I assume you're referring to optional boating training. Insurance companies wouldn't reduce a premium for an individual if they have a mandatory license -- it's already mandatory . If the licensing scheme lowered the risk profile of boating in general, then in theory, all the premiums should be lower. Although I have no faith that this would actually happen.

Some insurance companies do reduce premiums for those who have undertaken optional recognized training programs. In fact, I just took part in a SSCA webinar on boat insurance. I think the presenter (from IMIS) said the discount is in the 2% to 5% range. So something, but not much.

Quote:
Originally Posted by Polux View Post
More important that having a licence or not is to know how it is taken and what level of knowledge it warrants. I don't see the point of having a licence that does not warrant a significant level of knowledge, one adapted to the type of sailing on does.
I agree. My observation is that most of these mandatory licensing regimes set a pretty low bar. I think this is why the evidence for their efficacy is hard to find (or simply doesn't exist). If we're going to have a mandatory licensing scheme, then it should demand a significant level of knowledge achievement-- otherwise, it appears to be a waste of time and money.

For example, many (most?) driver-licensing schemes have now moved to a graduated system with much higher testing benchmarks. There is plenty of evidence to show this kind of system has reduced accident rates, especially around young drivers. But this kind of system is expensive, cumbersome and requires a large infrastructure to operate. Balanced against the fairly low rate of boating incidents, perhaps it's simply not worth the resources.
__________________
Why go fast, when you can go slow.
BLOG: www.helplink.com/CLAFC
Mike OReilly is online now   Reply With Quote
Old 02-04-2015, 13:22   #216
Registered User

Join Date: May 2013
Location: UK - South East
Boat: Beneteau Oceanis 393
Posts: 26
Re: Do you think recreational boats should be licensed?

Someone once told me that "locks only keep honest people out" (security locks that is not water level change ones). How true that is!
The same would apply here, "Rules are only obeyed by law abiding citizens".

The idiots still do what they want, rules don't apply to them do they?
__________________
silentwings39 is offline   Reply With Quote
Old 02-04-2015, 13:45   #217
Nearly an old salt
 
goboatingnow's Avatar

Cruisers Forum Supporter

Join Date: Jun 2009
Posts: 13,649
Images: 3
Re: Do you think recreational boats should be licensed?

Quote:
Originally Posted by Polux View Post
If training needed by a licence would not diminish the accident rate insurance companies would not reduce the premium to those that have licences.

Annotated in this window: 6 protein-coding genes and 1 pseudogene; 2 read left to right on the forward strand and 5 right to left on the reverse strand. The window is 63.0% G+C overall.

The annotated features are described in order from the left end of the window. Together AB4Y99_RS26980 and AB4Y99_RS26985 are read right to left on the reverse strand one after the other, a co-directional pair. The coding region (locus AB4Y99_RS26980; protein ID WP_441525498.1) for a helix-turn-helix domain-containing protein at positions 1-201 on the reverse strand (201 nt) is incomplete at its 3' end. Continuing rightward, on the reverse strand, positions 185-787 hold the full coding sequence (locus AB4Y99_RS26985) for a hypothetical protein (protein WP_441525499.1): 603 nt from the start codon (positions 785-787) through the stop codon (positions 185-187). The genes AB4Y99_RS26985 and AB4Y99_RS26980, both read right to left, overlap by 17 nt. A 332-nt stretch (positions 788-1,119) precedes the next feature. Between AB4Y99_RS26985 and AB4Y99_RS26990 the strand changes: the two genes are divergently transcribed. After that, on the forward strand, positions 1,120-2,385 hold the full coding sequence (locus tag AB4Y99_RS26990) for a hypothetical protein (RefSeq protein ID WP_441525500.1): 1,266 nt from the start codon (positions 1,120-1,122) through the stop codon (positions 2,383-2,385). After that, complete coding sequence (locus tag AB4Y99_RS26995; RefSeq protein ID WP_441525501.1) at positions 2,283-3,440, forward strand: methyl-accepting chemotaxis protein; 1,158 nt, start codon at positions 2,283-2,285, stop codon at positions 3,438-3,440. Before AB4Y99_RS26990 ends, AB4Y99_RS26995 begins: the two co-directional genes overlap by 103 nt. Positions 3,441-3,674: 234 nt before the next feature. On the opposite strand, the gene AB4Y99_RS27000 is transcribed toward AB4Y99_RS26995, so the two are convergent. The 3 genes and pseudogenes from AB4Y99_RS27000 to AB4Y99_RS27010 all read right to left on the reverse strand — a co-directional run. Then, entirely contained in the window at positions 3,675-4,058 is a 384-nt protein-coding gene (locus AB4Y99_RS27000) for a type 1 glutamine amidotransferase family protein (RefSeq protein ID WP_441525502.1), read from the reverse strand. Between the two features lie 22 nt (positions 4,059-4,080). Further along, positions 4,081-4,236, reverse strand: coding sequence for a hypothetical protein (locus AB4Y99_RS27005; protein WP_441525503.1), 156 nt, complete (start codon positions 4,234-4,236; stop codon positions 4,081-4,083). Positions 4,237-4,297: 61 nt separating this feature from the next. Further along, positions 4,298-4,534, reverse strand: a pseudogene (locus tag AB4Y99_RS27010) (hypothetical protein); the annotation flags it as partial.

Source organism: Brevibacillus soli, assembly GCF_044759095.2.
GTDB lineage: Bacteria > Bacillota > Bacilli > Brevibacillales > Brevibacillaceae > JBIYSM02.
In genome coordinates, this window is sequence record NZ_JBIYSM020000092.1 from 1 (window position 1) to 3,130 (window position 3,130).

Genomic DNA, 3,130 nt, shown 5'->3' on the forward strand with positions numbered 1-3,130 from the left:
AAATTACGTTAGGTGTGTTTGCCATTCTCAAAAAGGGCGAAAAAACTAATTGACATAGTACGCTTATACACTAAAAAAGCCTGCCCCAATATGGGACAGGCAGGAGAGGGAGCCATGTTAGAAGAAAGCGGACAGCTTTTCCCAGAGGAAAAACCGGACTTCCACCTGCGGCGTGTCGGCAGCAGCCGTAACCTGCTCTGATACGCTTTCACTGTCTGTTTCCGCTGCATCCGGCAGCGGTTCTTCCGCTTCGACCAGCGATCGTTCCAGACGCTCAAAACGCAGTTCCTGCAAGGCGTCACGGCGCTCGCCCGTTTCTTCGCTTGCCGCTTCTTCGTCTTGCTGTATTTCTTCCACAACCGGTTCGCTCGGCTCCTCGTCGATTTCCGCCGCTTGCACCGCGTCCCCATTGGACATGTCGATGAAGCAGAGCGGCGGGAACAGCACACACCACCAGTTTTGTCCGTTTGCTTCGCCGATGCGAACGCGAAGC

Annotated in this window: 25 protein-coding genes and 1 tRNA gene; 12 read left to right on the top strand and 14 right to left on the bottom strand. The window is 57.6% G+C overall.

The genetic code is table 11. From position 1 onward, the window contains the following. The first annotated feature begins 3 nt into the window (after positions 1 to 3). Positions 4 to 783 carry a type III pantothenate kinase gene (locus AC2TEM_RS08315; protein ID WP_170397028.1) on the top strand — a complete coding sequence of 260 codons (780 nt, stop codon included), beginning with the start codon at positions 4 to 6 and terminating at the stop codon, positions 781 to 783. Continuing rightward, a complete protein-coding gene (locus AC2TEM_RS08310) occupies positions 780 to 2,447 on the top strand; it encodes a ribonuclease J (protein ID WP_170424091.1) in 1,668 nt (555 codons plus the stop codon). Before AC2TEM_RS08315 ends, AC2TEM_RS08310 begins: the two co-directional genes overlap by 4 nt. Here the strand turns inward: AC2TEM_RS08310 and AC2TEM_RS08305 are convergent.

most discounts offered are so low, they are merely seen as an insurance company being " supportive" of training in general , rather then regarding training as a useful reducer of accidents. I have all the leisure tickets a body can get in this part of the world. my premium is more a reflection of my experience then organised learning.


Quote:
Off course it all depends what you have to learn to get a licence, that could just be a piece of paper without no training associated and not a warranty that somebody has some level of knowledge, practical and theoretical about seamanship.

More important that having a licence or not is to know how it is taken and what level of knowledge it warrants. I don't see the point of having a licence that does not warrant a significant level of knowledge, one adapted to the type of sailing on does.
You can have graduated learning, but in practice most compulsory licensing is merely to ensure " basic" training. I see NO value in higher level compulsory training.
Quote:
In Europe on most countries that demand a licence there is not just one. Like on the commercial boating and shipping, there are several, that qualify a sailor for different types of boats and most of all for different types of navigation.
yet some of the most prolific sailing countries like the UK, France , etc do not require a license to sail and some that have ridiculous training schemes like Portugal have a population that hardly sails at all.

I dont think you can make any conclusions in this regard. what I do know is that restricting peoples access to sea areas on the back of paperwork is quite ridiculous as a leisure sailor.

Dave
__________________
Check out my new blog on smart boat technology, networking and gadgets for the connected sailor! - http://smartboats.tumblr.com
goboatingnow is offline   Reply With Quote
Old 02-04-2015, 15:51   #218
cruiser

Join Date: Feb 2008
Location: North Charleston, SC
Boat: Camano Troll
Posts: 4,669
Re: Do you think recreational boats should be licensed?

If you are thinking that requiring education and licensing is "restricting peoples access to sea", you are looking at this wrong. It's about safety. Safety for all of us.
__________________
rwidman is offline   Reply With Quote
Old 02-04-2015, 16:31   #219
Registered User
 
Rustic Charm's Avatar

Join Date: Jun 2011
Location: Tasmania, Australia
Boat: Bieroc 36 foot Ketch
Posts: 4,898
Re: Do you think recreational boats should be licensed?

Quote:
Originally Posted by Mike OReilly View Post